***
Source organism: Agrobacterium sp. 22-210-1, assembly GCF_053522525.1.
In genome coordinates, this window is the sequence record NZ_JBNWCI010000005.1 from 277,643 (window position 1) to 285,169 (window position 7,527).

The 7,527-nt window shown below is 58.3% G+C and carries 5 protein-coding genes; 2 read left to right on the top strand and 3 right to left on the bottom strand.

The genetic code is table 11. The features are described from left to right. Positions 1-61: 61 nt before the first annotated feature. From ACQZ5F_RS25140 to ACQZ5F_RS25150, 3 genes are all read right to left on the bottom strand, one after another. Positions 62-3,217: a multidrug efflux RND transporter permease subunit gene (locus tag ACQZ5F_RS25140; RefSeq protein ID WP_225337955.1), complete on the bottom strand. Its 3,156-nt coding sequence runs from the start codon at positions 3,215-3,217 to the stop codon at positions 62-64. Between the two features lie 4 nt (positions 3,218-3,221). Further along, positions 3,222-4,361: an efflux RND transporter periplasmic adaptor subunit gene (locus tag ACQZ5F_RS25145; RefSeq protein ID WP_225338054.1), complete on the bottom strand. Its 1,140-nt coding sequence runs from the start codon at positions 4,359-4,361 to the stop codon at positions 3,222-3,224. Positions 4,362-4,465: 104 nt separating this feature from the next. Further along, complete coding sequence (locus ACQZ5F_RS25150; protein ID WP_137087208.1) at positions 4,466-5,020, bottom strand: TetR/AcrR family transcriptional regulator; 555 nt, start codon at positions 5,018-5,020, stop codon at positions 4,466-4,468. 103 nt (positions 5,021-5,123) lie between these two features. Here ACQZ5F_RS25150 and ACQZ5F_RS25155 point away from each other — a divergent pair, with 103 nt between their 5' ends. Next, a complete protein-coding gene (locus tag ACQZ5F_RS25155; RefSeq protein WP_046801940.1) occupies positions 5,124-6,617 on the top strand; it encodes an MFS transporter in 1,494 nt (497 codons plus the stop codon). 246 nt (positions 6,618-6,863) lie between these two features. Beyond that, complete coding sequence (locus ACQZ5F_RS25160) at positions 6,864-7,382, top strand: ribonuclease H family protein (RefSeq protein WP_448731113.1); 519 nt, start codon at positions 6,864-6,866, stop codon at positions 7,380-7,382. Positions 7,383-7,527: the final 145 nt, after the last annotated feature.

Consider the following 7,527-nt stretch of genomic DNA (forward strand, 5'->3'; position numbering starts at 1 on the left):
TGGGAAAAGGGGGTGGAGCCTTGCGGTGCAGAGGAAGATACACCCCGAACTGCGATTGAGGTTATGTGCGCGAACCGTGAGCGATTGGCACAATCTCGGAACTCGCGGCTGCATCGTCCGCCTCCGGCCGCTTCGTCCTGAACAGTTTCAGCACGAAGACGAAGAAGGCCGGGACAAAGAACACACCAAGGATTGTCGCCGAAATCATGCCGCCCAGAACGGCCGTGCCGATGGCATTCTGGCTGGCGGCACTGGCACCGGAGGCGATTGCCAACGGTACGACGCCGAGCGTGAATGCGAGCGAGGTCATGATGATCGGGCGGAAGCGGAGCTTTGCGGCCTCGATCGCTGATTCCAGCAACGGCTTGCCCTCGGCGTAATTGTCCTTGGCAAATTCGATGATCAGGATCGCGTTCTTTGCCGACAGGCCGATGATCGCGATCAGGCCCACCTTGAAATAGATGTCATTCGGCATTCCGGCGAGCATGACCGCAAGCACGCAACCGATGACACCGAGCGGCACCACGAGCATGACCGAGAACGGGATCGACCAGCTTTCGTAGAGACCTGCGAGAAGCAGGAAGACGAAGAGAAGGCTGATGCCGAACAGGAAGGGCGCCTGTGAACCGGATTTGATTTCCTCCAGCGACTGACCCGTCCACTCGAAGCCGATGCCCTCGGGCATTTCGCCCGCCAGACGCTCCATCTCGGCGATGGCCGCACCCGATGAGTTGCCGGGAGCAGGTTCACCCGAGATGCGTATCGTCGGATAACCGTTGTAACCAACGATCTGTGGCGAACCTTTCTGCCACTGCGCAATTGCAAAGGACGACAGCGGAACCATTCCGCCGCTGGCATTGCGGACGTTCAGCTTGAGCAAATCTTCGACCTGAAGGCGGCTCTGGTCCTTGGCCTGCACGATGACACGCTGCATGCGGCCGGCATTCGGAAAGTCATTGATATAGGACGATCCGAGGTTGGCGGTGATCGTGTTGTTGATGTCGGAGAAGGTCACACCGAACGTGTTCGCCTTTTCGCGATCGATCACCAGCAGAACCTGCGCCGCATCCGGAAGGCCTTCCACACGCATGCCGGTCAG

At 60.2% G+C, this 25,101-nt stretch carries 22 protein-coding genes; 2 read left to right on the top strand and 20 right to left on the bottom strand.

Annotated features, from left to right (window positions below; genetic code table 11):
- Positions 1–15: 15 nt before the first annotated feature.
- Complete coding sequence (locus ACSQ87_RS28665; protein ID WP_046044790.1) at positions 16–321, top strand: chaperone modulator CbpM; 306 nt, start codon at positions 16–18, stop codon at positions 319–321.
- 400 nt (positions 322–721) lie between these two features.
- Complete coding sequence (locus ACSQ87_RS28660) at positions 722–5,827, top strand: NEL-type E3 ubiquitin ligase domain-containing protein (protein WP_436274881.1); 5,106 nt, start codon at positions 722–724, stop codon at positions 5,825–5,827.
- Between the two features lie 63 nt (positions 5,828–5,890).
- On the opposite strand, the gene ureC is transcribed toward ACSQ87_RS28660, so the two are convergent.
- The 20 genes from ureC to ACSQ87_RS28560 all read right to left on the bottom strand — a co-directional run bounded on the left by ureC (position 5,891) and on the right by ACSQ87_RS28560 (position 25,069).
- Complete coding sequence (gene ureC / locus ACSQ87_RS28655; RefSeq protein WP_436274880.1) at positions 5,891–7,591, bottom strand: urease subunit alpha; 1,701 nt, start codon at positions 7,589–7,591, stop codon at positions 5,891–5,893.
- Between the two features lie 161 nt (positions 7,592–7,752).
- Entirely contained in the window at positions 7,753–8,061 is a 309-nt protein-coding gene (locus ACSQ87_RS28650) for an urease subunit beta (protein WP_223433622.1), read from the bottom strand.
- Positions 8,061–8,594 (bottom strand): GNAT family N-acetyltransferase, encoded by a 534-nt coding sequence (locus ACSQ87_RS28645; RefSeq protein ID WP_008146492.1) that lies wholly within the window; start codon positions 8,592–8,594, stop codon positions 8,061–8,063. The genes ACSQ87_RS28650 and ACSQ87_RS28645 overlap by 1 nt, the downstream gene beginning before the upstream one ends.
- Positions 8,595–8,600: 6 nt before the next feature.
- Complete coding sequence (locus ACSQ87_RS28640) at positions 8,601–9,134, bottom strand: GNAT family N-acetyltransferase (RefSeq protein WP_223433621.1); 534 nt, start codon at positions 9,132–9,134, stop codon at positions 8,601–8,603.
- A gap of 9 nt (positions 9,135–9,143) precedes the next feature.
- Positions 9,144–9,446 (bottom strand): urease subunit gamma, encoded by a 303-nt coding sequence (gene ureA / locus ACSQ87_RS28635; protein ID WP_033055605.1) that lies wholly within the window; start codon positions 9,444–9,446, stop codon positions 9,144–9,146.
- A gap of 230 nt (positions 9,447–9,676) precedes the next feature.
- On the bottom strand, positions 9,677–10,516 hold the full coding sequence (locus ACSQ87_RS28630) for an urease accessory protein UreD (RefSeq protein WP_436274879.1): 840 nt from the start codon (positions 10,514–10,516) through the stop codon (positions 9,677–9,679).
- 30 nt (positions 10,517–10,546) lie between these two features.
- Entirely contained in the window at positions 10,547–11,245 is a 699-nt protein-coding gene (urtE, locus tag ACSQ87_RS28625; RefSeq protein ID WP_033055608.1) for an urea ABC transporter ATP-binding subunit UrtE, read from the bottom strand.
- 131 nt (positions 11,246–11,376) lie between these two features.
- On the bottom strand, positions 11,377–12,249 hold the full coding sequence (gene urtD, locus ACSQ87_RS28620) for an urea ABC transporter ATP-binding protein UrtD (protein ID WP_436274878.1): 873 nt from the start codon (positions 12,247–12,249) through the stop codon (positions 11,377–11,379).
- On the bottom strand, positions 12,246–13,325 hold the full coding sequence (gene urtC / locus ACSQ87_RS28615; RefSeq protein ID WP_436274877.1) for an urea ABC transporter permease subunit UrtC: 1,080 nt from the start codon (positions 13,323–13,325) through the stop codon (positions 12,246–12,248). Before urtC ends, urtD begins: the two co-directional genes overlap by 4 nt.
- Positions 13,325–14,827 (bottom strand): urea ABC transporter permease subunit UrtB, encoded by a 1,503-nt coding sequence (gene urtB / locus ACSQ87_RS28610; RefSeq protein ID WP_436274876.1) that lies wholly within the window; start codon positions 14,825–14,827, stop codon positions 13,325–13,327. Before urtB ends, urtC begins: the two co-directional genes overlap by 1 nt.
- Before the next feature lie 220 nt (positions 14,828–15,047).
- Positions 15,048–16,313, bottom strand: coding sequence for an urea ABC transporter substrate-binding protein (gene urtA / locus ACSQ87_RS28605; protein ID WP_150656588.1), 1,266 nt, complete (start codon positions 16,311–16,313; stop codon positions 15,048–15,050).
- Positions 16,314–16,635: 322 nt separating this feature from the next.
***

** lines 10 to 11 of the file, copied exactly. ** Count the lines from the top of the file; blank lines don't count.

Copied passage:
- Complete coding sequence (locus ACSQ87_RS28665; protein ID WP_046044790.1) at positions 16–321, top strand: chaperone modulator CbpM; 306 nt, start codon at positions 16–18, stop codon at positions 319–321.
- 400 nt (positions 322–721) lie between these two features.